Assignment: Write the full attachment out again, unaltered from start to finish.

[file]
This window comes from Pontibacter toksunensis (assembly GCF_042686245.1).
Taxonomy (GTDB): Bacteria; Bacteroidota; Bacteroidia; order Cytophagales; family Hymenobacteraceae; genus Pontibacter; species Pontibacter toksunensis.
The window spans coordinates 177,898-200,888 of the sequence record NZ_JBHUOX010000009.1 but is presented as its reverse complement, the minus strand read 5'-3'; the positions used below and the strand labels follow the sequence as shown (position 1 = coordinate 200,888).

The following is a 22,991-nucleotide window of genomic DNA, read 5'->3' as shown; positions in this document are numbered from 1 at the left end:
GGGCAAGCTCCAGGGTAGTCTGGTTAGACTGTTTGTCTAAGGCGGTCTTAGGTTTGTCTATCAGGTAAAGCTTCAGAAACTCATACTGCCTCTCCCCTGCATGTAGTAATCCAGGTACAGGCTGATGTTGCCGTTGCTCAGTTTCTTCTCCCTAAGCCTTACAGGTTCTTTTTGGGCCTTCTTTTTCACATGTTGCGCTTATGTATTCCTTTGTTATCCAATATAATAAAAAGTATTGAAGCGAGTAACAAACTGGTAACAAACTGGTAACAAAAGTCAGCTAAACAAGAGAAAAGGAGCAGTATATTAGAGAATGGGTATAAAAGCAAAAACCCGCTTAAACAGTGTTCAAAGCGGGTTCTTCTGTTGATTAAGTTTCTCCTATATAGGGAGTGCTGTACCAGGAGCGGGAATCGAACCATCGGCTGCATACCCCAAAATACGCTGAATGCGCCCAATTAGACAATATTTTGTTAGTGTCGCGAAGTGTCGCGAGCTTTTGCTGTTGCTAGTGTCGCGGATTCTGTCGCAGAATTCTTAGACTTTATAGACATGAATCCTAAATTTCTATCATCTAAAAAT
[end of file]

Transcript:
This window comes from Pontibacter toksunensis (assembly GCF_042686245.1).
Taxonomy (GTDB): Bacteria; Bacteroidota; Bacteroidia; order Cytophagales; family Hymenobacteraceae; genus Pontibacter; species Pontibacter toksunensis.
The window spans coordinates 177,898-200,888 of the sequence record NZ_JBHUOX010000009.1 but is presented as its reverse complement, the minus strand read 5'-3'; the positions used below and the strand labels follow the sequence as shown (position 1 = coordinate 200,888).

The following is a 22,991-nucleotide window of genomic DNA, read 5'->3' as shown; positions in this document are numbered from 1 at the left end:
GGGCAAGCTCCAGGGTAGTCTGGTTAGACTGTTTGTCTAAGGCGGTCTTAGGTTTGTCTATCAGGTAAAGCTTCAGAAACTCATACTGCCTCTCCCCTGCATGTAGTAATCCAGGTACAGGCTGATGTTGCCGTTGCTCAGTTTCTTCTCCCTAAGCCTTACAGGTTCTTTTTGGGCCTTCTTTTTCACATGTTGCGCTTATGTATTCCTTTGTTATCCAATATAATAAAAAGTATTGAAGCGAGTAACAAACTGGTAACAAACTGGTAACAAAAGTCAGCTAAACAAGAGAAAAGGAGCAGTATATTAGAGAATGGGTATAAAAGCAAAAACCCGCTTAAACAGTGTTCAAAGCGGGTTCTTCTGTTGATTAAGTTTCTCCTATATAGGGAGTGCTGTACCAGGAGCGGGAATCGAACCATCGGCTGCATACCCCAAAATACGCTGAATGCGCCCAATTAGACAATATTTTGTTAGTGTCGCGAAGTGTCGCGAGCTTTTGCTGTTGCTAGTGTCGCGGATTCTGTCGCAGAATTCTTAGACTTTATAGACATGAATCCTAAATTTCTATCATCTAAAAAT